On the other hand, refusal to reform America’s antiquated corporate tax code – with its excessive rates and global incidence that force firms to keep trillions of dollars offshore—is pure negligence, born of Obama’s anti-capitalist ideology. The President simply hates the idea that, properly incentivized by a rational tax system, companies can do good (like creating jobs) while doing well. His reform proposals have all centered on taxing the foreign profits of U.S. firms, which is a non-starter in Congress. Result: no reform.
Lew’s Inversion Perversion
Now Obama’s tax reform negligence has turned into a crisis, as one company after another acquires a foreign firm to do a tax inversion that will permanently raise its return on capital—and likely its PE ratio—by lopping about 1000 bps off its tax rate. This is not a new phenomenon; Wall Street nerds, myself included, have been discussing it for about six years. But the trickle has become a flood as more and more companies invert A) because they decided Obama will never reform taxes, B) to remain competitive with industry peers that have already done it, C) to get it done before a punitive preventive measure is passed.
Having belatedly noticed the inversion flood, which could become a tsunami, Treasury Secretary Lew wrote a letter to Democratic Senators on the topic. He starts out by noting that “the President has called for undertaking business tax reform as a way to improve the investment climate.” Which is true—Obama “called” for reform but did nothing to make it happen, like compromise with Republicans. Then Lew asks for a stop-gap measure to prevent inversions, even though it would become a barrier to comprehensive reform. Echoing the sophomoric rhetoric of his boss, Lew opines, “What we need as a nation is a new sense of economic patriotism, where we all rise or fall together. We know that the American economy grows best when the middle class participates fully and when the economy grows from the middle out.”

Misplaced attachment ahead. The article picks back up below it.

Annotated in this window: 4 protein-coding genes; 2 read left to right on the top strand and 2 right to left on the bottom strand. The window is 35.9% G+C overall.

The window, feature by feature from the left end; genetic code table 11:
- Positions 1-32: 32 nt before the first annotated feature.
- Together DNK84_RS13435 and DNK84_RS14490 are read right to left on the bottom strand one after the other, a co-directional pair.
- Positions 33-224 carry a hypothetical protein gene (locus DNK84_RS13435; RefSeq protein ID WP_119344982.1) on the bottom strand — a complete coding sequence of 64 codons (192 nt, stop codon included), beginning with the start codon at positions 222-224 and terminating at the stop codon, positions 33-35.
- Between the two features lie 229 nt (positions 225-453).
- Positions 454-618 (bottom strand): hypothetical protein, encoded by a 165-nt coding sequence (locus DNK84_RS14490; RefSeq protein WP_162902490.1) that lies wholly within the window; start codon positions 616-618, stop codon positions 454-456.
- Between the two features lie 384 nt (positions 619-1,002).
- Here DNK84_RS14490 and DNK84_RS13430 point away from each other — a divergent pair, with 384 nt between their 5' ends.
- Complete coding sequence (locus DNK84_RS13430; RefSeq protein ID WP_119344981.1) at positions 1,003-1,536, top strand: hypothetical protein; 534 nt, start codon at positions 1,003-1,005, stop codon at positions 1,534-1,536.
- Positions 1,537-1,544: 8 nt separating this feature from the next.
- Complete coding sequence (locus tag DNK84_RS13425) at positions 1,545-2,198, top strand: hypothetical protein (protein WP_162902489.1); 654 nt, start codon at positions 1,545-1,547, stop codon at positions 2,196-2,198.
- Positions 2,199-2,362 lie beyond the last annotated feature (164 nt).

Lew knows this proposal will get nowhere. He is simply trying to turn a policy failure into a campaign issue for Democrats. But his letter goes far toward explaining why we have a crappy economy and high PE’s. Companies have managed to protect themselves from regulatory incompetence with such moves as inversions and low capital investment that limits capacity growth and protects profit margins. This helps shareholders but not average workers, who are hurt by Obamacare, the War on Coal, higher tax rates on entrepreneurs, etc. Consequently profits as a share of GDP are near record highs while the Fed’s zero-rate policy keeps valuations high. Wall Street flourishes while Main Street struggles—not exactly the “hope and change” Obama promised in 2008.
Maybe the Grass Really Is Greener in 2017
The good news is that Obama leaves office in thirty months (but who’s counting?). Hopefully his successor, even if it is Hillary, will adopt policies that promote rather than hinder economic growth. Then the Bianco Golden Ratio will move up, justifying elevated PE ratios even if interest rates are higher than they are now.
Copyright Thomas Doerfligner 2014. All Rights Reserved.